When I purchased the XM2 I proceeded to do the same.

The reason I did this was simple I prefered the look of 16:9 over 4:3, now a lot of people get all hung up over reselotion loss, but as the previous contributors have stated, the story is king.

Believe it or not the average audience is totaly oblivious to any small resolution loss as they are to interested in the material being shown.

I have had my work shown on large screens using top of the line projectors and the video looks stunning.

Until 80% of the population have true wide screen monitors/Televisions and the cost of true 16:9 cameras and editing systems drop consderably, Continue to shoot in 4:3 but frame 16:9.

And remember this, to the naked eye, analoge to DV was a quantum leap, DV to HDTV is a frogs jump.

Regards Cliff Elliott
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Old April 9th, 2005, 10:40 AM   #125
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16:9 mode won't play back

Very weird results from yesterday's shoot. Had the GL2 in 16:9 mode and frame mode, with custom presets for color balance. Shot outside in the chilly winter weather (around 25 degrees F, light precipitation in various forms). Shot several scenes. Several times the red letter message came up about cleaning the tape heads. I don't have a head cleaning tape so I ignored it. Went inside for a clip, then back out. Then a break. Then several more scenes inside. Then several more outside, but by then it was in the low 40's and sunny.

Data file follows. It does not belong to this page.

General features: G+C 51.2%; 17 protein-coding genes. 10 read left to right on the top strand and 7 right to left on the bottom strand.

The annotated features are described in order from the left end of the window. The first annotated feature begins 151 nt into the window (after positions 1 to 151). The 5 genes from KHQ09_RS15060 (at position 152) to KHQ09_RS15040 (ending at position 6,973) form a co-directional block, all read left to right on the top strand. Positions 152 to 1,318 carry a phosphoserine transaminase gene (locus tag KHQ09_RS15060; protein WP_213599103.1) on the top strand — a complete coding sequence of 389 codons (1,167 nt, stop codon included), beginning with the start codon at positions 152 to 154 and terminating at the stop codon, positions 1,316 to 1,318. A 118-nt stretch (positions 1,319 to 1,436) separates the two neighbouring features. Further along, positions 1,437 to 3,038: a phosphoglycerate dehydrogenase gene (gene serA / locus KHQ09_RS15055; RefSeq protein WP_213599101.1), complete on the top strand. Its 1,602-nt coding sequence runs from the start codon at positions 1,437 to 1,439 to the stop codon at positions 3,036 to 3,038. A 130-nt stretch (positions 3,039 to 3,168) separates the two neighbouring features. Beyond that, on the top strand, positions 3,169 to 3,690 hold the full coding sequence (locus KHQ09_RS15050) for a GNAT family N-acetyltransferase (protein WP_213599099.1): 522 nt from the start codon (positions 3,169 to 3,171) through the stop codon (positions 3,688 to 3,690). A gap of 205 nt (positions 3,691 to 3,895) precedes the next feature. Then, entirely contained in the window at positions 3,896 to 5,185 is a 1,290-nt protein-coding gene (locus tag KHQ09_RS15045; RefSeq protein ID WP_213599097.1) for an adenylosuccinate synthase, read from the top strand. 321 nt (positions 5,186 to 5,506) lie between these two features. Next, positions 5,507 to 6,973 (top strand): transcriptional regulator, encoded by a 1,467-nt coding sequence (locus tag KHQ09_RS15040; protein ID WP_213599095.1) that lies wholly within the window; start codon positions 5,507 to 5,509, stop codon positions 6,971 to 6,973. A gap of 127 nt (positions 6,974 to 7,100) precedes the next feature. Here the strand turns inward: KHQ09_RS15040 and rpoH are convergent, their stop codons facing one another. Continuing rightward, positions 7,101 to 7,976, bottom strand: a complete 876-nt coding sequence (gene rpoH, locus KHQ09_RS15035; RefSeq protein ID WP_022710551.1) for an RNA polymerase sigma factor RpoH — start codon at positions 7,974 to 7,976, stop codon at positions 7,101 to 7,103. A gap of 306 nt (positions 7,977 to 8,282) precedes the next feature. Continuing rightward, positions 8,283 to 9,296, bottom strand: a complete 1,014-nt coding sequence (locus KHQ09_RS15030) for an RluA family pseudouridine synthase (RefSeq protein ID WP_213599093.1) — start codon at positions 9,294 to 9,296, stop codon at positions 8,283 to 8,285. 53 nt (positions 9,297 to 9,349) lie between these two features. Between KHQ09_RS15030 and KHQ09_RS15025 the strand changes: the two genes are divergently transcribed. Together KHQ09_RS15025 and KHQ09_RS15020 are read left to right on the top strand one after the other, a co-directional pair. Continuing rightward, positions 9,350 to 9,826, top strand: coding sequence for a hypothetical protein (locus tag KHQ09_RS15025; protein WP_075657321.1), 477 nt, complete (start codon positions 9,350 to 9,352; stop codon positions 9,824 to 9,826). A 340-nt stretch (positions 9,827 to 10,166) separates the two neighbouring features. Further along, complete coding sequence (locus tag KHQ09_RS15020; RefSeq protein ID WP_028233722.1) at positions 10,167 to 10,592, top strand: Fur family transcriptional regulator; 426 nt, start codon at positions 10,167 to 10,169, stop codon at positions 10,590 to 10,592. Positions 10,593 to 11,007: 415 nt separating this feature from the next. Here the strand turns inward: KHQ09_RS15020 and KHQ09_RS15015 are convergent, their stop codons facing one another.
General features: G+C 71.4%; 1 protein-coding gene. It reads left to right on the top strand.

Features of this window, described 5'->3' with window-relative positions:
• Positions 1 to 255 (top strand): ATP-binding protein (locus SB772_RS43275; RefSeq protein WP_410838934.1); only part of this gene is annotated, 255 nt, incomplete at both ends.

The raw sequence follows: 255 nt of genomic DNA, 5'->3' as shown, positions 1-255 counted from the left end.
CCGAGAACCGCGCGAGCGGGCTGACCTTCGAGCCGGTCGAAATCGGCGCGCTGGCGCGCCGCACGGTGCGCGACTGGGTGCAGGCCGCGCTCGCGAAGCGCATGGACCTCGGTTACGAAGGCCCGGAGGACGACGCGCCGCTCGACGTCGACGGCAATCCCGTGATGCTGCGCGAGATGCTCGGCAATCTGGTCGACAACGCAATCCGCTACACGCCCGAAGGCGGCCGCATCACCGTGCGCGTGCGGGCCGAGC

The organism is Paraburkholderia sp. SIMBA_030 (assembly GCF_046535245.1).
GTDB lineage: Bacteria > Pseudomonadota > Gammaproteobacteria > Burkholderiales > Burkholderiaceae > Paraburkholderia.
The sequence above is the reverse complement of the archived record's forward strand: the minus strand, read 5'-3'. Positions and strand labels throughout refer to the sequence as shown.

Reviewing the tape, it was void of audio or video for all the initial outside shots. Then there were sections of good audio with video consisting of 5 grey bars and 5 video bars, all horizontal. Very choppy and completely useless.

Later, everything seemed to work, except when i replay it on the GL2, or the Optura Xi, the 16:9 plays back incorrectly, i.e. it stretches vertically to fill the whole frame, instead of letterboxing.

Any ideas?

Scott
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Old April 9th, 2005, 10:49 AM   #126
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The normal ouput in 16:9 from the Canon is full-height anamorphic, so it would appear vertically stretched.
There is no letter-box mode on the camera.

Robin
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Old May 6th, 2005, 02:19 AM   #127
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In-camera 16:9 and 4:3 television

Hey. I recently did some tests and research and on my GL2, I want to use the in-camera 16:9. My question is this...I know it will come out stretched in a 4:3 television...but I haven't mastered onto DVD yet, so when I do, is there a way to set it so that it will show up letterboxed on the 4:3 television? Just wondering. I'll run some tests, but wondered if there was a chance. I have Adobe Encore DVD.
Thanks!
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Old May 6th, 2005, 04:48 AM   #128